SIDNEY — An expansion of a software program which manages work performed by the city on its “assets” was explained to Sidney City Council during its Monday evening hybrid-style meeting.
Gary Clough, assistant city manager/public works director, gave a presentation, at his last regular City Council meeting before retiring on Aug. 6, on the software platform called Cityworks. Cityworks is currently being used throughout the city’s public works department, except for at the water treatment plant, the wastewater treatment plant and some other buildings. Those are all using an application called, Facility Dude.
With Cityworks, city staff can easily search for active work orders and view them dynamically on the geographic information (GIS) map. Overdue work orders can also be tracked, monitored and preventative work orders can be scheduled into the future.
Cityworks is designed and created, Clough said, to be the leading GIS-centric system for public asset management, that fully leverages the power of Esri GIS to help communities work smarter, become more sustainable, resilient, and safe. Cityworks user community includes over 650 organizations in cities, counties, utilities and airports. It helps public agencies manage infrastructure, development and regulations.
The program can be used by field crews to react to citizen requests and emergencies and prevent cyclical maintenance and inspections, as well as for management to decide assets analytics, capital planning and manage costs and risk.
The program can be accessed on any device, anywhere, Clough said, yet customers who are not tech-savy can still call in to report issues. Citizens can also engage through the customer information system (CIS), the 311 system, citizen engagement web sites or apps, such as SeeClickFix or Citysourced. The program gives more accurate dispatch and location information, he noted. Within the city office, work orders can be reviewed, assigned, scheduled with instructions added for those in the field on mobile devices.
Clough gave an overview on SeeClickFix, which has 380 signed client agencies and is rated 4.5 out of 5 stars in both iOS and Android app stores. His presentation showed the app has one million users; of the seven million issues, 88% were fixed; has an open 311 standard. The app also won the Code for America Technology Pioneer Award which recognizes outstanding products.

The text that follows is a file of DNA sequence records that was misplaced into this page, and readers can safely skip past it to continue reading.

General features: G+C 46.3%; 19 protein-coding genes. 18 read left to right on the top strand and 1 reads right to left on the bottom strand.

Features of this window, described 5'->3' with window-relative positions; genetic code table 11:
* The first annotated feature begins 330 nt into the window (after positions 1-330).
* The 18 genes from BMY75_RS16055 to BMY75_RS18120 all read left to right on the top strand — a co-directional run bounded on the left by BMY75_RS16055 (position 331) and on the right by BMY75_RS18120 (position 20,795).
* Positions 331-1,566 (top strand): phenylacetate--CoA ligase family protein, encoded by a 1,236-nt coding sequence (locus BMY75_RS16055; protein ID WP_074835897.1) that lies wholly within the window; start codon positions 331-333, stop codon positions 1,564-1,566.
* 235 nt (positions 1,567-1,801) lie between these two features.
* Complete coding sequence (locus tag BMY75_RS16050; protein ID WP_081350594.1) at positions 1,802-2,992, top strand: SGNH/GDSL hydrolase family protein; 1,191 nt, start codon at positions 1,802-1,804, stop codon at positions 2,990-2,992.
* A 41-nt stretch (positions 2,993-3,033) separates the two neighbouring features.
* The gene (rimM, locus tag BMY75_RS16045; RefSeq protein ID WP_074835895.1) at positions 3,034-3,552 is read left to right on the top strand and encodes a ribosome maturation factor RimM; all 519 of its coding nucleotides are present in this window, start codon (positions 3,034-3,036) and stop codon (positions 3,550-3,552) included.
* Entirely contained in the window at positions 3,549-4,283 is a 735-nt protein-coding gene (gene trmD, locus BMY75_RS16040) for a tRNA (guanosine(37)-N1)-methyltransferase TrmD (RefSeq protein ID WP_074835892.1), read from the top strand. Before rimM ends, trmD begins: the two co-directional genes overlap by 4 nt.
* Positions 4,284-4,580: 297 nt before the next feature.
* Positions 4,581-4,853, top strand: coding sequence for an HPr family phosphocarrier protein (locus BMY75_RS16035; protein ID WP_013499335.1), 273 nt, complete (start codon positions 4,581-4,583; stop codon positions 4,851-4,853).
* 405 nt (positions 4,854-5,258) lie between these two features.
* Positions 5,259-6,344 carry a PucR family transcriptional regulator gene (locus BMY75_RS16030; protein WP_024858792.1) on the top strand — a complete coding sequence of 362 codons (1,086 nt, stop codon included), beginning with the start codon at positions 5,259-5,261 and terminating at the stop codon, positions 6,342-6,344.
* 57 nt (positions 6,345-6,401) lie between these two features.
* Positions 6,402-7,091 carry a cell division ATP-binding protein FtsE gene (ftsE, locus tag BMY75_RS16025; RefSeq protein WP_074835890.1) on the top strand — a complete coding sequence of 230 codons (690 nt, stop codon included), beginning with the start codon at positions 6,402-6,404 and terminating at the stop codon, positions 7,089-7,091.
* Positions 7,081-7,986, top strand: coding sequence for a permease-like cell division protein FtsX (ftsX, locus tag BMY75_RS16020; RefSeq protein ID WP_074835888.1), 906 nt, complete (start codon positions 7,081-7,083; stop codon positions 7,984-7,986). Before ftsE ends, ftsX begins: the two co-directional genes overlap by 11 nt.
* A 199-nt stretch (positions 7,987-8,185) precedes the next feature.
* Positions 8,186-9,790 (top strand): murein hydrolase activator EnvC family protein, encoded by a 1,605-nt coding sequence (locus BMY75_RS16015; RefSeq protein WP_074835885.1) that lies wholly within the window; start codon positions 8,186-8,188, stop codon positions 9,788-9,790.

He said the cost of the intial software is about $20,000 with about an additional $4,000 to $5,000 per year for maintenance upgrades.
City Manager Mark Cundiff praised Clough for his work on the project he has been developing over the last couple of years, and thanked him for his diligent determination to leave the city with its completion prior to retirement.
During council member comments, Jenny VanMatre informed council members about complaints she has heard about the dilapidated state of the Northwood Apartments. She learned some apartments do not have heat or air conditioning, and most units throughout the complex have black mold in them. Windows and doors in many apartments are not secure and wind easily flows through them, she was told. VanMatre said the playground area is overgrown with weeds and trash or furniture piled up out back. She also said the bushes are so overgrown that if there was a fire, residents couldn’t get out. She also said the windows would need to be broken to get out, if there was a fire, but then the bushes would also prevent them from getting out. VanMatre said she understands the Health Department responds only to individual phone calls, not to inspect the entire property.
Fire Chief Brad Jones was asked if the fire department has inspected the property. Jones said they inspect the common areas of the apartment building, not individual apartments, and there were minor issues that were corrected the last time they conducted an inspection. He said he would follow up on the issue of the bushes blocking windows to see who follows up to correct it.
City Council held a special meeting before Monday’s regular meeting to enter into an executive session to discuss employment of a public employee. After council’s regular meeting, members again went into an executive session to discuss the employment of a public employee. No action was taken after members emerged from either meeting.